What you need to know:
- According to the European Museums Survey Report 2022, one in 10 museums have completed an analysis of challenges associated with climate change in the place they are domiciled.
“Trees are associated with our heritage. Looking at the environmental destruction going on, there is need to restore traditionally very important species of trees attached to our heritage,” Mr Francis Noono, a curator at the National Memory and Peace Documentation Museum in Kitgum District, explains.
He adds: “In post-conflict Acholi, some tree species are used for blessings and traditional reconciliation between two parties. We call it mato-oput.”
The initiative Mr Noono speaks so passionately about was started in 2011 by the Refugee Law Project. Fittingly, it is in line with the theme for this year’s International Museums Day—“Museums, Sustainability and Well-Being.”
According to the European Museums Survey Report 2022, one in 10 museums have completed an analysis of challenges associated with climate change in the place they are domiciled. The report further offers that only three in 10 museums have analysed the climate impacts they are likely to be challenged by.
“Our museums can address some of these challenges in different ways,” Mr Fredrick Nsibambi, the deputy executive director at The Cross-Cultural Foundation of Uganda, opines, adding that this can be achieved by “curating exhibitions that highlight the effects of climate change or how to mitigate climate change, gender-based violence or poverty.”
He further offers that “museums can use their spaces to disseminate information about good governance and accountability from our traditional perspectives; promote intercultural dialogue and conflict management by allowing different cultures to ‘quietly communicate’ with each other.”
Ms Alice Kibombo Ekanya, a media communications practitioner, reckons Uganda needs to find a way of intersecting its efforts with the Sustainable Development Goals (SDGs). She hastens to point out that museums primarily collect heritage objects from community forests as elements of nature.
“Uganda, like any other country, has been affected by climate change and by climate change, we not only mean the rains, the thunderstorm and the like, but there is also the political and social economic environment,” she notes, adding, “We need to operate in a way that is relevant to the needs of our people.”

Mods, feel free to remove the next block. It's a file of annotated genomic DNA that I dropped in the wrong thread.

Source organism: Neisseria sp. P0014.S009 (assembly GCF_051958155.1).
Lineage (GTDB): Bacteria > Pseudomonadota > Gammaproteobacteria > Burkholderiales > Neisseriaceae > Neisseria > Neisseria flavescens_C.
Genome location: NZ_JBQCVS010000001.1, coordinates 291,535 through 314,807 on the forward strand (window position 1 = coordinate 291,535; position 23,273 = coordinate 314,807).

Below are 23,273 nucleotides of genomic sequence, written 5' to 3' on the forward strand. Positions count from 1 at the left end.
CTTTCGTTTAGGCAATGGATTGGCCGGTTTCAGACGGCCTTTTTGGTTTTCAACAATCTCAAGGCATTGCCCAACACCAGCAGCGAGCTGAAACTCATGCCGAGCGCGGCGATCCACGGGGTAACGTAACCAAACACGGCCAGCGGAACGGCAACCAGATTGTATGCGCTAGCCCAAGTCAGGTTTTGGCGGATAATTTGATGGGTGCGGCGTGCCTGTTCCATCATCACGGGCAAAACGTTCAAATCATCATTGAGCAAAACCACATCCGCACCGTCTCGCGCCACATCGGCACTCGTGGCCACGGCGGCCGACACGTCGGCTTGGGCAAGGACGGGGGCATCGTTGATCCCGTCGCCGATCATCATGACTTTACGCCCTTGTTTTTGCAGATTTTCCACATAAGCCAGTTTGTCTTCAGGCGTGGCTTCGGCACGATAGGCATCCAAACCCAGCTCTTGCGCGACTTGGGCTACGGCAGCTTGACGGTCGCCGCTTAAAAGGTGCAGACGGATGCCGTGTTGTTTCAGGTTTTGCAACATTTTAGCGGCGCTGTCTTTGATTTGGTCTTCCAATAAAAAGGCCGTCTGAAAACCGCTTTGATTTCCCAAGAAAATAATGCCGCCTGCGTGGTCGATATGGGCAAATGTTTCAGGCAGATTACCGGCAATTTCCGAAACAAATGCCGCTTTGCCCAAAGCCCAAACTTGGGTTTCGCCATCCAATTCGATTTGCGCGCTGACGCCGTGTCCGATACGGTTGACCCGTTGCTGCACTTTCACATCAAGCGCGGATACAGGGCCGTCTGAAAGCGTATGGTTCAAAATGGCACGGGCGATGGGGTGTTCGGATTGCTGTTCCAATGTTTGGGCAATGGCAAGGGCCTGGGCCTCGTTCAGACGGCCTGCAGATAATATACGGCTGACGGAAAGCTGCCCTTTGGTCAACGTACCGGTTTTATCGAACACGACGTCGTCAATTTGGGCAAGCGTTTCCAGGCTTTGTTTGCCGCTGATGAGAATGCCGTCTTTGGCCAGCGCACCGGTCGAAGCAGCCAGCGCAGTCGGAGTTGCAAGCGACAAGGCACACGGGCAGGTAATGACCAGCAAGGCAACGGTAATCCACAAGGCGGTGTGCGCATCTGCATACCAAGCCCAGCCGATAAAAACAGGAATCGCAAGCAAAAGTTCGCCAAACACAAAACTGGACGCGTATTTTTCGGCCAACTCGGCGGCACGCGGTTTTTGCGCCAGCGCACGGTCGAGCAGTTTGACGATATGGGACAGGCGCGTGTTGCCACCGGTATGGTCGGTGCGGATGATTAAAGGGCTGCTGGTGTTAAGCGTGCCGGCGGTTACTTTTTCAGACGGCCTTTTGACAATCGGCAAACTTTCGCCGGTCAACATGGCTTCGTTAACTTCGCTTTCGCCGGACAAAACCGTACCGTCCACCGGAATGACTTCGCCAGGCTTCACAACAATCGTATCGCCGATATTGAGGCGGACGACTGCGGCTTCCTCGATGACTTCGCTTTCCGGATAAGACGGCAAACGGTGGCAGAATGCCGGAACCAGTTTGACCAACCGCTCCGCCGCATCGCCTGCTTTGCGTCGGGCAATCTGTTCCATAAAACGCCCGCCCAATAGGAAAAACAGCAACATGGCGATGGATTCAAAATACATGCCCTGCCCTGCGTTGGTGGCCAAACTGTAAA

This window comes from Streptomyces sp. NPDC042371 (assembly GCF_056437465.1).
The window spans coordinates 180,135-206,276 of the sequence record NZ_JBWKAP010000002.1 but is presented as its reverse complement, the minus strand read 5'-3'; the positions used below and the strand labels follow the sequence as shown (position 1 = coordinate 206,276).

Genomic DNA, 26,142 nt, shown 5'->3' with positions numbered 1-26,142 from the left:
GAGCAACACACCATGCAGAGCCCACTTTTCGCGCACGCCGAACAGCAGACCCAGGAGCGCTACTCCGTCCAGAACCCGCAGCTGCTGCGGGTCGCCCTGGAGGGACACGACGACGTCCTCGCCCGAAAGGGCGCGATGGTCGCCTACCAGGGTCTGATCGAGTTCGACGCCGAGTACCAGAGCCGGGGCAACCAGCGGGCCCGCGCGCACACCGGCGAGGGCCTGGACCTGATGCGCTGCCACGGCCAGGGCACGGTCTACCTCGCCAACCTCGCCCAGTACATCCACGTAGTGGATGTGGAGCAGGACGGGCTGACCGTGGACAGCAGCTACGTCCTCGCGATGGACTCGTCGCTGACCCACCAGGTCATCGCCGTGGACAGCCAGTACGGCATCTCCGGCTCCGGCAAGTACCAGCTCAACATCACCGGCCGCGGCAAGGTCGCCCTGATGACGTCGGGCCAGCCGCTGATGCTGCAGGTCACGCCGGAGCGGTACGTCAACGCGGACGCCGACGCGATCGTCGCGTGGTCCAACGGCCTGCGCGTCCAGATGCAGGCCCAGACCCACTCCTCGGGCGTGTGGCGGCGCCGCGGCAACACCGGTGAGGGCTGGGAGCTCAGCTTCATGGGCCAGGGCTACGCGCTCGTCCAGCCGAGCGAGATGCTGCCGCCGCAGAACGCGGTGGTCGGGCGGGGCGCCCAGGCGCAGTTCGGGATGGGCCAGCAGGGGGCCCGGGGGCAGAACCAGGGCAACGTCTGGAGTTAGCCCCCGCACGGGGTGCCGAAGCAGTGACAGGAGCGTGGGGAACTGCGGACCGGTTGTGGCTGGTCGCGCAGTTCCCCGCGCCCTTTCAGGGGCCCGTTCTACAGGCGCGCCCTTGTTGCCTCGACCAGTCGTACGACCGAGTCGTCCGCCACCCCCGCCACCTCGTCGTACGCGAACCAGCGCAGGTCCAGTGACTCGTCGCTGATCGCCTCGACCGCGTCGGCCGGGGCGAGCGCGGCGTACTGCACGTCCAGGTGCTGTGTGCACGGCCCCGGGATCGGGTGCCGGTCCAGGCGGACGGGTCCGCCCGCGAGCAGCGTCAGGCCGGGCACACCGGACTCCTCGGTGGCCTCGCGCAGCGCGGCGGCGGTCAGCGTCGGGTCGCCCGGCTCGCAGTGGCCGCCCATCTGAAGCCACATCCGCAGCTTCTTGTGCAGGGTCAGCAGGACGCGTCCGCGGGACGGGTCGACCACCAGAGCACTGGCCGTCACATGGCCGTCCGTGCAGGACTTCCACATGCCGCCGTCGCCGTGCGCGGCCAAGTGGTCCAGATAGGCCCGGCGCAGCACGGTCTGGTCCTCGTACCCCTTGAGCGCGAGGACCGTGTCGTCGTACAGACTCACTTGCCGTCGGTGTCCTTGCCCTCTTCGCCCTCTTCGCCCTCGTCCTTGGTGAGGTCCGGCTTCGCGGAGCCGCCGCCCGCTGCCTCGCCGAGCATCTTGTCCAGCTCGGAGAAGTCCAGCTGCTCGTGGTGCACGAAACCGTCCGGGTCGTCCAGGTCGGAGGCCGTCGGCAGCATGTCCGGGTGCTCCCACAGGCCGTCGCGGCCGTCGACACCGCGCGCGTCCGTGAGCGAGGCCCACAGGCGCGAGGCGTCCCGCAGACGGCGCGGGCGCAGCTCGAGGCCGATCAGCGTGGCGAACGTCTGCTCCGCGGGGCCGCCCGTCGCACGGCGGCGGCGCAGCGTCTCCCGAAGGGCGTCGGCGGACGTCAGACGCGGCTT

When Mr Samuel Alfred Kizaalwa was born a little over 50 years ago, his parents relied on forests and the environment for their medicinal needs, food and well-being. He is irked that today people are depleting forests, rivers and the natural environment.
“Should we be surprised that nature is turning against us?” Mr Kizaalwa, an assistant commissioner at the Department of Museums, asks rather rhetorically, “The three SDGs of health, climate action and life on land are interrelated.”
He adds: “When you talk about museums sustainability and the wellbeing of people, it implies that people must be healthy and if they are to be healthy, they must use the environment around them and the environment around them includes the conservation of the nature around them. We took this year’s day celebrations to Gulu because there has been a wide clearing of forests for charcoal.”
Ms Maureen Mutonyi Kiyaga, the heritage officer at Uganda National Cultural Centre, whose mandate is to promote art and culture, says the institution has undertaken research and education through partnerships with organisations and people who have interest in heritage. She notes that museums are an important part of the information ecosystem because they hold many artefacts, collections – information which they hold in trust for the community.
In the face of a dynamic society, Mr Nsibambi asks, “How can museums in Uganda contribute to efforts to address our contemporary challenges?”
Today, he adds, “Uganda is grappling with a myriad of development challenges such as poverty, hunger and food insecurity, limited access to health facilities, gender-based violence, climate change-induced disasters such as floods and landslides, injustice and conflicts.”
The dynamism of culture is a reality today where cultures keep evolving to suit the interests of current generations and to ensure their survival by being appreciated by the young generation.
To this end, Mr Nsibambi says young people—the future leaders—will not find cultures appealing once they are frozen in time and space. This, he further says, applies to museums too. If they remain stuck in the past without providing spaces for addressing contemporary development challenges, they risk remaining mere monuments.
“Therefore, as we commemorate this year’s International Museum Day, the capacity of museums to actively participate and invest in programmes that can address our development challenges should be enhanced,” he advised last Thursday, adding of the museums, “They need to rigorously invest in concerts, films, lectures, shops and workshops with the aim of creating employment and income-generating enterprises.”
International Museum Day
Uganda has since 1977 joined the world in commemorating International Museum Day. It does this under the auspices of the International Council of Museums (ICOM), a network of all museums in the world. The day—celebrated each May 18—provides opportunities to celebrate museums as key actors in promoting the well-being and sustainable development of our communities.
According to ICOM, a museum is a not-for-profit, permanent institution in the service of society that researches, collects, conserves, interprets and exhibits tangible and intangible heritage. Uganda has tens of museums, with the Uganda Museum—backed by an ethnography section with hundreds of thousands of artefacts—a standout performer.